New Delhi, April 30: Sahapedia.org today announced the second edition of its Fellowship programme with UNESCO for cultural research and documentation. This follows the successful completion of the inaugural 2017 edition which generated scores of detailed audio-visual records of fascinating and often little-known aspects of Indian art, culture, tradition and heritage.
The first edition of the Fellowship came to a close on Saturday (28 April) with a convocation ceremony. Awardees who were granted the Sahapedia-UNESCO Fellowship in 2017 received their certificates from Mr. S. Ramadorai, President, Sahapedia on the grounds of Sanskriti Museums in New Delhi.
Sahapedia.org, an open online encyclopaedic resource on Indian arts, has begun featuring the content, and contributions of this edition shall be published in entirety by May 2018.
“One reason we launched the Sahapedia-UNESCO Fellowship was to encourage the practice of mentorship and relationships between those in the field and those in the academy. The stronger the connections between experts, both practitioners and researchers, the greater our chances for successfully nurturing our cultural diversity and for its impacting other development goals,” Mr. Ramadorai said.
“All of us who are interested in any aspect of India’s arts and knowledge systems need to work together toward an ecosystem that strengthens the diverse and inclusive cultural foundation, which has sustained and moulded us as a country,” he added.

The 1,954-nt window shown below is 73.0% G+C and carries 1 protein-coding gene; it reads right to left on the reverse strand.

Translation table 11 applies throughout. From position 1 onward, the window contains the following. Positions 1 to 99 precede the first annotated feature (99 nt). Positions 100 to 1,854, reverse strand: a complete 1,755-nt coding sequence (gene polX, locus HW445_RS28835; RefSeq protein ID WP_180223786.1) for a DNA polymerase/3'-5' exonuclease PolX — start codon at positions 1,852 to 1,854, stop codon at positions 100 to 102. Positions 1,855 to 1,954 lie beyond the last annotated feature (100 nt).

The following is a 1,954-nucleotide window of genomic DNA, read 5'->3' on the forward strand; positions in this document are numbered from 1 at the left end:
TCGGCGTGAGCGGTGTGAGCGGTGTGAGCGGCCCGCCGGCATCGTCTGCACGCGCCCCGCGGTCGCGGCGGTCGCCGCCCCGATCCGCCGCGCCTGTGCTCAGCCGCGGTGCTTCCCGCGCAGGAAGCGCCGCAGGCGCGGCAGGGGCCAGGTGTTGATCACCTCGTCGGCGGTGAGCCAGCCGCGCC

The research projects undertaken during the first edition reflect the geographical and cultural diversity of India — ranging from kolam-s (the ancient floor art that is still ubiquitous in homes across Tamil Nadu), Nirgun songs in the Bhojpuri language and Bengali Qawwali and traditional Muslim wedding songs from West Bengal to the marriage rituals in the Rong-Chu-gyud region of Ladakh and Ottoman Hammams in use during Mughal era.
Little-known traditions of the North East, including Folk Musical Instruments of the Poumai tribes, the Myths and Legends of the Angami Nagas and the Ka Poong Tai dance-drama of Tai Khamtis of Arunachal Pradesh have been recorded for posterity. Indian miniature art of the 17th-18th centuries from the collection of the Dresden State Museum in Germany was the subject for one award grantee.
The Sahapedia-UNESCO Fellowships for 2018 are being supported by the Ministry of Culture, through their scheme for Financial Assistance to Cultural Organizations with National Presence.
In the second edition of the Fellowships, Sahapedia has outlined a set of focus areas that will be given preference in the selection process. Details are available here: https://www.sahapedia.org/sahapedia-unesco-fellowships-2018
The Fellowships include a grant of Rs 40,000 each. Post-doctoral scholars, doctoral candidates, post-graduates, and graduates (including those students due to graduate in the summer of 2018) may apply.
The last date for applications is 15th June, 2018. Selected applicants are expected to begin their projects by August 2018 and complete it in six months.
“The Sahapedia-UNESCO Fellowship is one process by which we support research on the diverse fields of arts and cultures of India, on both the well-known and the comparatively lesser known forms and expressions. It encourages both young scholars and field practitioners alike to engage with their areas of interest,” said Dr. Sudha Gopalakrishnan, Executive Director, Sahapedia.
“Through this Fellowship, we want to support individuals with their work on communities and practices that often do not get the attention they deserve and bring them to the notice of a wider public,” she added.